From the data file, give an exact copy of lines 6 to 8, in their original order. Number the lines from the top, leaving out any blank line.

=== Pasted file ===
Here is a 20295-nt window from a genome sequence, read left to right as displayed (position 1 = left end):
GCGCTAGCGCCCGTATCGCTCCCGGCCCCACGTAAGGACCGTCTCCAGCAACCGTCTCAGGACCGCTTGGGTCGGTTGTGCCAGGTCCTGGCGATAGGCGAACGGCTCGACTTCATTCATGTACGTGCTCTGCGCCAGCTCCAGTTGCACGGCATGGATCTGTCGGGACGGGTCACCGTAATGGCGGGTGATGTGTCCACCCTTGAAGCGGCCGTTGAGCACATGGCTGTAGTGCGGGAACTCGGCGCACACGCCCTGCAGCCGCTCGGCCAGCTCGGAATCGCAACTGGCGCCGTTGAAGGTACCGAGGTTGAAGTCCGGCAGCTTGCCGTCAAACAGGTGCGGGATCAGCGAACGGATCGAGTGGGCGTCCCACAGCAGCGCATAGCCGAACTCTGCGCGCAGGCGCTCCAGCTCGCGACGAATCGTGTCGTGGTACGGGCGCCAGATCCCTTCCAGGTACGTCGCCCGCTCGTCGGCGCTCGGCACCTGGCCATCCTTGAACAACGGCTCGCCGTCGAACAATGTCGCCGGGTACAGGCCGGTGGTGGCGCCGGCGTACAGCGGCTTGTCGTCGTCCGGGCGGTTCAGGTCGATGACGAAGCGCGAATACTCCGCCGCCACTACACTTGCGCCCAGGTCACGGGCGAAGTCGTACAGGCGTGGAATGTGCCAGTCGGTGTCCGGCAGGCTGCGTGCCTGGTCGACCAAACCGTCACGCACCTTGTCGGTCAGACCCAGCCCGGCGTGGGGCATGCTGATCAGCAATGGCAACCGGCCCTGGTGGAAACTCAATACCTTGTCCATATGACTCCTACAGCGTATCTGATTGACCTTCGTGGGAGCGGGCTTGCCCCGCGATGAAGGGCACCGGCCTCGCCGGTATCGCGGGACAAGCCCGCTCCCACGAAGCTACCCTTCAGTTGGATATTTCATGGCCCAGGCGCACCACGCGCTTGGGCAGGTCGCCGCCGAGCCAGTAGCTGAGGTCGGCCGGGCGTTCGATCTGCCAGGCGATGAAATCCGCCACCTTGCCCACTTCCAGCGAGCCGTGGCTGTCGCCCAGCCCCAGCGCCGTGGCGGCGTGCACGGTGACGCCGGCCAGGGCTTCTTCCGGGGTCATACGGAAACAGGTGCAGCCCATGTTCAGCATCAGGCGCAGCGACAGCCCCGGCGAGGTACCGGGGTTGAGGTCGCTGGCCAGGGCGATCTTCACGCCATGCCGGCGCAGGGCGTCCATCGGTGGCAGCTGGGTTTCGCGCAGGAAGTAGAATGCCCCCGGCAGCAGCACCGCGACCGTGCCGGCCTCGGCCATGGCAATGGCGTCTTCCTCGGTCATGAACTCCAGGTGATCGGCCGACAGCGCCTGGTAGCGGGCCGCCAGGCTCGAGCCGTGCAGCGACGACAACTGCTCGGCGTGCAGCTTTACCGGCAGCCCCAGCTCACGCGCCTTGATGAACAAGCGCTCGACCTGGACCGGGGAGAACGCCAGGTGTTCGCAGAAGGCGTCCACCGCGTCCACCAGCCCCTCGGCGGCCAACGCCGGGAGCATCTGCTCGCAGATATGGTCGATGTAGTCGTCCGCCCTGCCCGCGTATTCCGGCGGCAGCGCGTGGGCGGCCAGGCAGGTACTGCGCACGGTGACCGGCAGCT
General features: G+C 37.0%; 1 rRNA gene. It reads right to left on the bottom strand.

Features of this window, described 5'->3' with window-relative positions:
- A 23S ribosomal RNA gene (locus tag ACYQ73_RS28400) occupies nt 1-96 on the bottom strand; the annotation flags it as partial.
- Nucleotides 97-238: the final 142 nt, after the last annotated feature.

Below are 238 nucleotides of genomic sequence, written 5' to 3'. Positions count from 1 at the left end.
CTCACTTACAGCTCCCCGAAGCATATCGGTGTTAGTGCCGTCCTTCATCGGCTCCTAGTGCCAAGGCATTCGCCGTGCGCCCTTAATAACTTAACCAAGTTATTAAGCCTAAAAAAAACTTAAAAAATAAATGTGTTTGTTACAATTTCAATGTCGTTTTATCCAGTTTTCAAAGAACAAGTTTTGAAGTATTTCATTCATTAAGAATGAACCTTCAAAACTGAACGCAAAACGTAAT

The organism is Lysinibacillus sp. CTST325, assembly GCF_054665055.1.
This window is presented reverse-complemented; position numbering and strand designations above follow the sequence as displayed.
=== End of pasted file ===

- Nucleotides 97-238: the final 142 nt, after the last annotated feature.

Below are 238 nucleotides of genomic sequence, written 5' to 3'. Positions count from 1 at the left end.
CTCACTTACAGCTCCCCGAAGCATATCGGTGTTAGTGCCGTCCTTCATCGGCTCCTAGTGCCAAGGCATTCGCCGTGCGCCCTTAATAACTTAACCAAGTTATTAAGCCTAAAAAAAACTTAAAAAATAAATGTGTTTGTTACAATTTCAATGTCGTTTTATCCAGTTTTCAAAGAACAAGTTTTGAAGTATTTCATTCATTAAGAATGAACCTTCAAAACTGAACGCAAAACGTAAT